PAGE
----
Definition for shorter (2 of 2)
adjective, short·er, short·est.
- (of pastry and the like) crisp and flaky; breaking or crumbling readily from being made with a large proportion of butter or other shortening.
- (of dough) containing a relatively large amount of shortening.
- not possessing at the time of sale commodities or stocks that one sells.
- noting or pertaining to a sale of commodities or stocks that the seller does not possess, depending for profit on a decline in prices.
- lasting a relatively short time: “Bit” has a shorter vowel-sound than “bid” or “bead.”
- belonging to a class of sounds considered as usually shorter in duration than another class, as the vowel of but as compared to that of bought, and in many languages serving as a distinctive feature of phonemes, as the a in German Bann in contrast with the ah in Bahn, or the t in Italian fato in contrast with the tt in fatto (opposed to long).
- having the sound of the English vowels in bat, bet, bit, hot, but, and put, historically descended from vowels that were short in duration.
- (of a syllable in quantitative verse) lasting a relatively shorter time than a long syllable.
- unstressed(def 1).
- with the hands higher on the handle of the bat than usual: He held the bat short and flied out.
- in a fielding position closer to home plate than usual.
- trousers, knee-length or shorter.
- short pants worn by men as an undergarment.
- knee breeches, formerly worn by men.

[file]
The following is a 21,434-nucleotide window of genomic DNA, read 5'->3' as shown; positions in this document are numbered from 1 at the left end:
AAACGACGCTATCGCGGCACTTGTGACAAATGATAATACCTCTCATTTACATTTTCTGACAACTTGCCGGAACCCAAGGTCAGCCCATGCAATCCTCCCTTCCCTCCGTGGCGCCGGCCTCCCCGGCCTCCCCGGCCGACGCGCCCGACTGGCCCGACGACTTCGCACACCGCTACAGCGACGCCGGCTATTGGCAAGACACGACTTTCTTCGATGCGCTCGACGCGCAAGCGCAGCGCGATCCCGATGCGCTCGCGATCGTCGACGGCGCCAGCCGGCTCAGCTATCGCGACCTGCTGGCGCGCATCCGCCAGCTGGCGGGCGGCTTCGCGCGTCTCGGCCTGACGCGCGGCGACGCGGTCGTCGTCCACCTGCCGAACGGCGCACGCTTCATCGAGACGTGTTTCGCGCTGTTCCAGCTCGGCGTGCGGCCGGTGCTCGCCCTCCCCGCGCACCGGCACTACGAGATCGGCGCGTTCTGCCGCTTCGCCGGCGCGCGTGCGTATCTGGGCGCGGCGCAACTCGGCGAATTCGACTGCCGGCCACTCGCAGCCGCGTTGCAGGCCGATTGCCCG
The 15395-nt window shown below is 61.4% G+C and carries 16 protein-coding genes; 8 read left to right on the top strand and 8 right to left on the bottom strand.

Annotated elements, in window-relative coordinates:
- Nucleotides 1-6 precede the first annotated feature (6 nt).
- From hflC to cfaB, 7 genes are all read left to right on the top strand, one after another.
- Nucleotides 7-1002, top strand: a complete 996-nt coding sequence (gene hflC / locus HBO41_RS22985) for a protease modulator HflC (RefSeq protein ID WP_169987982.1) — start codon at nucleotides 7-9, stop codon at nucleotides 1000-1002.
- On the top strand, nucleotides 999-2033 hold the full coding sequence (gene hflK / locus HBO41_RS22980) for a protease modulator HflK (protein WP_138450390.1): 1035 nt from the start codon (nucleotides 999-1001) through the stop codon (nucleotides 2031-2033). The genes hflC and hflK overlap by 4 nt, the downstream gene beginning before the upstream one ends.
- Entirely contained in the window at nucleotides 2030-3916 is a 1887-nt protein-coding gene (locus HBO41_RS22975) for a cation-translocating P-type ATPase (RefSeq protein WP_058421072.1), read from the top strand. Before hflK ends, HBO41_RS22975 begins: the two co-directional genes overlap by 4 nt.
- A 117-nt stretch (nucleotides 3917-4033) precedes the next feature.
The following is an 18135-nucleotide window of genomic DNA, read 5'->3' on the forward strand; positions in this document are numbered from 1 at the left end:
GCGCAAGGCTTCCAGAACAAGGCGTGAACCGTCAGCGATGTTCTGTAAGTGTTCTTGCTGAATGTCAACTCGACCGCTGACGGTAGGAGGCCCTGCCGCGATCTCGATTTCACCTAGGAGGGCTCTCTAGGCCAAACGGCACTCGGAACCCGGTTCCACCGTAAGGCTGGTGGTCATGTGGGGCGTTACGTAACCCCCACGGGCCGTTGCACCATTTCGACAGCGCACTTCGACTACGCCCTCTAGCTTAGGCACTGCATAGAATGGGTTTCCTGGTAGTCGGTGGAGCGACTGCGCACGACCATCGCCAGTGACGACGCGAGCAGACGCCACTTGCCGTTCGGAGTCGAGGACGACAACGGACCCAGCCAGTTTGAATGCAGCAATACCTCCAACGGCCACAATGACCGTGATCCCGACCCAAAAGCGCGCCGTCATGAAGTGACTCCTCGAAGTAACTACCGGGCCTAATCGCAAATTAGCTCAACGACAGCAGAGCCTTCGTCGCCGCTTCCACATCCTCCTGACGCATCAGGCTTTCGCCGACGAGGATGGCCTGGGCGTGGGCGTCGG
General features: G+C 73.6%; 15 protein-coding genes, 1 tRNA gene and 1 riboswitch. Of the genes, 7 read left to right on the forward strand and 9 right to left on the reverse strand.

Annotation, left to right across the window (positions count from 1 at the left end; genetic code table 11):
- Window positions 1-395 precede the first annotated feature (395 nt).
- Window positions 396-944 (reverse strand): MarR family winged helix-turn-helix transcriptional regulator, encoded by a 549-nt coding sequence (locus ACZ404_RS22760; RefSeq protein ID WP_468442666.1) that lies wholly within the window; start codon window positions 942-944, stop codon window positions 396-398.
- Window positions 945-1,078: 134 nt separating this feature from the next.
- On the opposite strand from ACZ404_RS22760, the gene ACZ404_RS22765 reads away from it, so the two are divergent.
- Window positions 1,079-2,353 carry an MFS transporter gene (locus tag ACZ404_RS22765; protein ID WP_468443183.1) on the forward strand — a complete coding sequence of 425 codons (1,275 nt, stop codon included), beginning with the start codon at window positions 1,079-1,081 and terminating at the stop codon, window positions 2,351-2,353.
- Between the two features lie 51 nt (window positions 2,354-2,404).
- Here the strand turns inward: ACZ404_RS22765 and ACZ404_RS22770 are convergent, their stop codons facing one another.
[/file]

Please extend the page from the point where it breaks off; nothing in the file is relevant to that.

- Finance. short-term bonds.
- Mining. crushed ore failing to pass through a given screen, thus being of a larger given size than a specific grade.Compare fine1(def 28a).
- remnants, discards, or refuse of various cutting and manufacturing processes.
verb (used with object)
verb (used without object)
Origin of short
Examples from the Web for shorter
“Running is just that much more efficient in expending more calories in a shorter amount of time,” Williams says.Running 15 Miles a Week Could Slash Alzheimer’s Risk|DailyBurn|December 12, 2014|DAILY BEAST
The Raptor carries six AMRAAMs and two shorter range AIM-9 Sidewinder missiles inside its weapons bays.Pentagon Worries That Russia Can Now Outshoot U.S. Stealth Jets|Dave Majumdar|December 4, 2014|DAILY BEAST
For a shorter introduction to Richardson, read Journey to Paradise: Short Stories and Autobiographical Sketches.These Female Contemporaries Weren’t Afraid of Virginia Woolf|Louisa Treger|November 20, 2014|DAILY BEAST
As soon as Jaco [Pastorius] told me that Wayne [Shorter] would be there, I was on it right away!
I will always be 5'11", and older and shorter than you imagine."
A struggle under such circumstances must be a terrible thing, and the shorter it can be made the better.Miss Caprice|St. George Rathborne
Like Laura, aged fourteen, I had taken a shorter voyage on a poorer ship, and I had decided that this would be different.The Ship Dwellers|Albert Bigelow Paine
The head is not larger than that of the workers; but the tongue is shorter and more slender, with straighter maxill.An Introduction to Entomology: Vol. II (of 4)|William Kirby
If Russia is well disposed, she will consent to a smaller Bulgaria and to a shorter occupation.Lord Lyons: A Record of British Diplomacy, Vol. 2 of 2|Thomas Wodehouse Legh Newton
Sternum differs from that of C. clangula by having the notch lower, more faint behind and shorter in front.Extinct Birds|Walter Rothschild
British Dictionary definitions for shorter